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Keep your pets safe while you give thanks!
Turkey, fixings, family and friends—Thanksgiving is a time to eat, drink and be merry with the ones you love. And for many of us, that includes our furry family members. So how can you let your pets in on the festivities while ensuring their safety? Here are some things to keep in mind so you can keep your pets healthy and safe this Thanksgiving.
Let’s talk turkey
The star of Thanksgiving is, of course, the bird. You might be wondering if it’s OK to share a taste with your pet. The short answer is yes, but only a taste. Make sure the turkey is well cooked, skinless and boneless. Even small amounts of turkey can cause a life-threatening condition called pancreatitis in pets. If you really want to treat your pets, buy a treat or food made just for them.
The turkey’s great, but the fixings are where it’s at
Those delicious side dishes can often steal the spotlight from the turkey—and rightly so! Who doesn’t love stuffing, mashed potatoes and dinner rolls? Your pets, that’s who. Pets have a hard time digesting fatty foods and ingredients in those items, and other foods you may be serving can be poisonous to pets. So it’s best to keep your feast on the table and out of their food bowls.
Pass on the dessert
Whether it’s pie, cake or cookies, you’ll want to have your pet skip dessert. Items like chocolate and the artificial sweetener xylitol—commonly used in gum and sugar-free baked goods—can be deadly if consumed by cats or dogs.
This one’s pretty simple. Since dangerous items like turkey bones, string and bags used to cook the bird, onions, raisins and grapes are likely to end up in your trash, make sure your garbage is well secured and stored where your pet cannot access it.
Setting the scene
If you’re the Martha Stewart type, the table settings and holiday decorations are just as important as the meal. As you set the perfect scene, remember that certain types of flowers and plants—such as amaryllis, ferns, hydrangeas and more—are toxic to pets, so make sure arrangements and other decorations are out of paw’s reach.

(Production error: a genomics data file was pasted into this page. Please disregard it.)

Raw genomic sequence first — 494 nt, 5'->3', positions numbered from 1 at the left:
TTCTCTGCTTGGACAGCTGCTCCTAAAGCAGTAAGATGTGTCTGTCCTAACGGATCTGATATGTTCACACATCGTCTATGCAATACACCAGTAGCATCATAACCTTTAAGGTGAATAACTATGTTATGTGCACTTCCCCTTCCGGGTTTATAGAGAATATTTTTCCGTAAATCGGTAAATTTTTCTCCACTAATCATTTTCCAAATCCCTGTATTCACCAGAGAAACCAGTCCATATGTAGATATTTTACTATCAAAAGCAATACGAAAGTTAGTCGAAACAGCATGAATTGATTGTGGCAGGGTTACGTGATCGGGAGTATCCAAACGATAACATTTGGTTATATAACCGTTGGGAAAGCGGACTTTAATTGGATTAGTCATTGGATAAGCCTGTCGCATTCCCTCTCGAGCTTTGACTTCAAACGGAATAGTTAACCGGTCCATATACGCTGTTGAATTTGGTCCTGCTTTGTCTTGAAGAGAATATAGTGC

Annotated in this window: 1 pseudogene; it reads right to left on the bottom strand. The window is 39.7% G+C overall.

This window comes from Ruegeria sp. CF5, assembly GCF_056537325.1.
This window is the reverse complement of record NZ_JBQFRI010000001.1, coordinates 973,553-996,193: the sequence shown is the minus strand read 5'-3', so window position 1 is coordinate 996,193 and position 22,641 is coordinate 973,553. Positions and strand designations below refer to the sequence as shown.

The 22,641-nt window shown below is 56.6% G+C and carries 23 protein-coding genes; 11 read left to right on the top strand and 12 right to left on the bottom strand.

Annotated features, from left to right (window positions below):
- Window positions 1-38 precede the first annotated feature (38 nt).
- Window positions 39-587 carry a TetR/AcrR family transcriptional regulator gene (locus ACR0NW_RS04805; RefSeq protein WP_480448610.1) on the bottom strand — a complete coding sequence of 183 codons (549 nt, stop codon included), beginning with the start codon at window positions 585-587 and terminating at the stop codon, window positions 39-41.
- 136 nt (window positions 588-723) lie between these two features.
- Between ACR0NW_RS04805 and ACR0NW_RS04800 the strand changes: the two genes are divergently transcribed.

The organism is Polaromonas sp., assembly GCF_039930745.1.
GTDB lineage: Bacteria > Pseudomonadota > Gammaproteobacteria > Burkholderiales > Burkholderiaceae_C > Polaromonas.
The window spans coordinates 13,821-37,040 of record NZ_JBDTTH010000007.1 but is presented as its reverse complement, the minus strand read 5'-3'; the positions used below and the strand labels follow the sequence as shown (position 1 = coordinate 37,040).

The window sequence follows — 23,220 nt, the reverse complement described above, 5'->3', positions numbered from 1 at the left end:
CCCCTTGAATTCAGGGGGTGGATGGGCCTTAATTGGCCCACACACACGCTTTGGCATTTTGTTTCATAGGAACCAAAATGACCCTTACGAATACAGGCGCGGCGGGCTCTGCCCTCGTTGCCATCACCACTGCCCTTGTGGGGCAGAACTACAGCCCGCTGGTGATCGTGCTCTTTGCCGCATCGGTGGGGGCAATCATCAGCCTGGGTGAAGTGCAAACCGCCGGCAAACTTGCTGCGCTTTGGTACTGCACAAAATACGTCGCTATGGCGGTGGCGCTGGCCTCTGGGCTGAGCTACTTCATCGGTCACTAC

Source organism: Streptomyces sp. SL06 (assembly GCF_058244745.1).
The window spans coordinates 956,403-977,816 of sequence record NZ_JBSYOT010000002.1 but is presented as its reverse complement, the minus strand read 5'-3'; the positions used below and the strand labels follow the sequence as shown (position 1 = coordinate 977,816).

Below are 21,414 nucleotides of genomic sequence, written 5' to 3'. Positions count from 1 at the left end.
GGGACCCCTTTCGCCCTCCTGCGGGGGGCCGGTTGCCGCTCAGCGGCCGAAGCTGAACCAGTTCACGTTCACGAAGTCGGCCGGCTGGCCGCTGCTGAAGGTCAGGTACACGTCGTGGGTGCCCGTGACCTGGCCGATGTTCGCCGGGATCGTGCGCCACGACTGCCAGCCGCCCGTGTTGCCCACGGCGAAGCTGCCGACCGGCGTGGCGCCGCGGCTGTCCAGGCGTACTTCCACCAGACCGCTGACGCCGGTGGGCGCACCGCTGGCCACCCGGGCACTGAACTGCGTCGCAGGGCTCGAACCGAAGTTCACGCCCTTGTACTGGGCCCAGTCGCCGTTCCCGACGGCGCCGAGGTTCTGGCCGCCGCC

You’re likely to share the holiday with friends and family. Make sure everyone is aware of what is and isn’t OK to give your pet. Provide your guests with treats just for your pets if you know they won’t be able to resist those puppy dog (or kitty cat) eyes.
Remember that it can be stressful on your pets to have people coming in and out of your home. Be sure to provide them with a safe, quiet area in the home where they can take a break from the festivities.
Watch the exits
Lastly, as friends and family enter and depart your home, keep an eye on the doors. While you’re welcoming guests or seeing them off for the evening, your pet may take that opportunity to dart out the door. Also, make sure your pet’s tags and microchip ID are up to date in case he manages to squeeze out the door; this will give you the best chance of being reunited with your furry family member.
We hope these tips help you enjoy a safe and happy day of giving thanks along with your friends and family—including those with fur. Happy Thanksgiving!